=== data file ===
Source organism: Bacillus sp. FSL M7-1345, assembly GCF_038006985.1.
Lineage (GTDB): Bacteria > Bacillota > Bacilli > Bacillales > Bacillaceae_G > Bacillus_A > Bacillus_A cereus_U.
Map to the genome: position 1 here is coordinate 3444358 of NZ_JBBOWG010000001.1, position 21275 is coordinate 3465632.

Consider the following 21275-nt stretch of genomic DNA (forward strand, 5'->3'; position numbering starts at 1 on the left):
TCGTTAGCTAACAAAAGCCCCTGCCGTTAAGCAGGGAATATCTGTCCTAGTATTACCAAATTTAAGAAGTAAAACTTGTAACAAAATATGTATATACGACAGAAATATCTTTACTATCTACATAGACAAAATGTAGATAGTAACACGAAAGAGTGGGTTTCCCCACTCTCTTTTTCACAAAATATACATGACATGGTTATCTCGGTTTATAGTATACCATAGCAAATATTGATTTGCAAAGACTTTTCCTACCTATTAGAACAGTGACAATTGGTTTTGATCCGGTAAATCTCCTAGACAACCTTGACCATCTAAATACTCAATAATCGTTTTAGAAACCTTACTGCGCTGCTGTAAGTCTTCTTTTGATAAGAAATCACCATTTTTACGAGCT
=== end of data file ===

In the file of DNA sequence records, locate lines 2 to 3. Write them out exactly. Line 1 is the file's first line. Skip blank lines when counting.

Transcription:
Lineage (GTDB): Bacteria > Bacillota > Bacilli > Bacillales > Bacillaceae_G > Bacillus_A > Bacillus_A cereus_U.
Map to the genome: position 1 here is coordinate 3444358 of NZ_JBBOWG010000001.1, position 21275 is coordinate 3465632.